Major Themes of the Book of Titus

by
William Arnold III
WmArnold@gmail.com


This article is intended to demonstrate that the message of the epistle to Titus is an emphasis on sound doctrine and on good works. I will first show some occurrences of the theme of sound doctrine, followed by what doctrine Paul mentions in each occurrence. Then I will give some other examples of the doctrine that Paul gave to Titus followed by a few hindrances to sound doctrine which he told him to avoid. After this I will show where Paul stresses the need for good works, followed by the means to achieve them and then some things to avoid. Finally, I will attempt to draw a brief conclusion as to my findings.

Throughout this epistle Paul strongly emphasizes the need to teach sound doctrine. His first reference is in the list of qualifications he gives for an elder. Paul instructs Titus to appoint an elder who is "holding fast the faithful word as he has been taught." He then refers to this as sound doctrine. (1:9) He uses the word sound five times in this epistle. Here, in reference to bishops, then in reference to the Cretans (1:13), to Titus himself (2:1), to the older men (2:2), and finally to the younger men (2:8).

Bishops Ė He states what they must be and what they must not be. He tells how a bishop must conduct himself, as well as how he should conduct his family. Paulís reasoning for this is so that the bishop may encourage believers and convince unbelievers by sound doctrine.

Cretans Ė Now he says that the Cretans need to be rebuked for being liars and lazy. He then says that this should make them sound in the faith.

Titus Ė Paul exhorts Titus to teach what is harmony with sound doctrine. In addition to these five charges, he gives him some other examples of what he wants him to teach. (2:11-14 & 3:4-7).

Older Men Ė He encourages the older men to be sound in faith, in love and in endurance. (I think a direct correlation to Paulís common theme of faith, love and hope - I Cor. 13:13, etc., hope being the basis of oneís endurance.)

Younger Men Ė Here Paul tells Titus to use soundness of speech as an example to the young men so unbelievers will have nothing bad to say about the Christians.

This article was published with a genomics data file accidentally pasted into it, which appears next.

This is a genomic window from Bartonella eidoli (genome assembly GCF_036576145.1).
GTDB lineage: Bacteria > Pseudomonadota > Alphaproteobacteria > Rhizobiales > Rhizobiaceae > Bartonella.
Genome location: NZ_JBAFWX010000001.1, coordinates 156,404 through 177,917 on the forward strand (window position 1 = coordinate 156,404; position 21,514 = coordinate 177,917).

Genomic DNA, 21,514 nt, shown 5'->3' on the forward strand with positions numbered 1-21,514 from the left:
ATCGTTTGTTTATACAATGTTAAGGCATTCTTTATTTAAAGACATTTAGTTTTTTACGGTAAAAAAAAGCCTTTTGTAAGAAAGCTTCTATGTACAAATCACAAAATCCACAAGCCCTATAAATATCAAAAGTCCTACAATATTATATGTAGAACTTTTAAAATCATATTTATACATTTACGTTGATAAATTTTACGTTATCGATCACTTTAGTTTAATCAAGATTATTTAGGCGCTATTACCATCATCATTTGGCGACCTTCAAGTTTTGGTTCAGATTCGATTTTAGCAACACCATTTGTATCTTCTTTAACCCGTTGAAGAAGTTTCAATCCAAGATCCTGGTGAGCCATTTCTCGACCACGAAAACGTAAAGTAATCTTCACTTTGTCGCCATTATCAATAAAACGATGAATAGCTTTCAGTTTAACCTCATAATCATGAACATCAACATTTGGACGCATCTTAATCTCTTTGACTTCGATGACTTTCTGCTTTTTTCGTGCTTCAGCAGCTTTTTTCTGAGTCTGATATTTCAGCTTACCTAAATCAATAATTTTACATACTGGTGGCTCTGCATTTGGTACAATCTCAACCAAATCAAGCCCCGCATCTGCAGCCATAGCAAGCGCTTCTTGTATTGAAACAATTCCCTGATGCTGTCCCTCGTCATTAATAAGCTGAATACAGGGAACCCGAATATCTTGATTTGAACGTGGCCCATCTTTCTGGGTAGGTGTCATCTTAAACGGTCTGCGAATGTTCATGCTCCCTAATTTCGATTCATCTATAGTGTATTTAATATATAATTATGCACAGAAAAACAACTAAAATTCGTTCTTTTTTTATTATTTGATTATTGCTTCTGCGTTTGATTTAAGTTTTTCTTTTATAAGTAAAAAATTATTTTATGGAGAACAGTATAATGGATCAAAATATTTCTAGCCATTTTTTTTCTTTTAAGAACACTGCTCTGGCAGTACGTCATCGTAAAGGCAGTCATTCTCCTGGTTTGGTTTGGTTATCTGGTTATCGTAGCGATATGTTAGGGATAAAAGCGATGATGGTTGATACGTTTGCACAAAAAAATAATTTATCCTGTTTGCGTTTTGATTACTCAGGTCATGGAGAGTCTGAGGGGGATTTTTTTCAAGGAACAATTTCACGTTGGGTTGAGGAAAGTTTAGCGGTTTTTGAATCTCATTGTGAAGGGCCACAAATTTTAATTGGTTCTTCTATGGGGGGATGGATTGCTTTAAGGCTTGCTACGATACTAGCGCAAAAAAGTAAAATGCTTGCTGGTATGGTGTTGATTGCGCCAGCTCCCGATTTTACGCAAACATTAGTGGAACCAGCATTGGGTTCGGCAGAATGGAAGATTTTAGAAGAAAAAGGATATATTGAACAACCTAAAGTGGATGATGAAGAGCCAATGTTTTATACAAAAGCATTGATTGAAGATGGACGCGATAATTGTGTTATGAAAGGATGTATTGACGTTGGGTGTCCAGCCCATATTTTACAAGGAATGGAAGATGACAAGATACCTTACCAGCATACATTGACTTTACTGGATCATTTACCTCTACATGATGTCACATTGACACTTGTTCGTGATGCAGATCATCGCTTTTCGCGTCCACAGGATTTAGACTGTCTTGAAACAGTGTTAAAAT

Some other points of sound doctrine that Paul gives to Titus are: the universality of Godís grace (2:11), the power of Godís grace to enable believers to live a godly life (2:12), the second advent of Jesus Christ (2:13), manís redemption (2:14), salvation an act of Godís mercy (3:5), salvation being appropriated by means of the new birth (3:5), justification (3:7) and the inheritance of eternal life (3:7).

In preaching sound doctrine, there are also some things Paul instructs Titus to avoid, such as: deceivers (1:10), Jewish myths (1:14), foolish controversies, genealogies, and arguments about the law (3:9) and heretics (3:10).

Paul also emphasizes the need for good works. He uses the word good 11 times in this epistle. He instructs Titus to be an example of good works (2:7) and uses this word in connection with bishops (1:8), as a lack of good works with the Cretans (1:16), with the older women (2:3), with the younger women (2:5), with the slaves (2:10), with the church (2:14), with the people {Cretans} in a positive way (3:1,14) and with believers in general (3:8).

Paul both stresses the need for good works and gives many practical examples of what good works are to the people. Now although he tells them that it is only by the grace of God that good works are possible (2:11,12), he does show that a level of human involvement is necessary in motivating the believers. He states the need for teaching (1:11;2:3,12), preaching (1:3), speaking (2:1,15), reminding (3:1), admonishing (2:4), exhortation (1:9;2:6,15) and rebuke (1:13;2:15). There is a tremendous call to action in the epistle to Titus. This is a book requiring people to "do."

Paul also gives Titus some examples of bad works, which should be avoided, such as: alcoholism (2:3), stealing (2:10), ungodliness and worldly passions (2:12), the despising of others (2:15), malice, envy and hate (3:3) and slander (2:3;3:2).

I conclude therefore that the main themes of the epistle to Titus are sound doctrine and good works. However, in many places they overlap because they are really connected. Right theory will produce right action. So the theme could be summed up as knowing and doing what is right.


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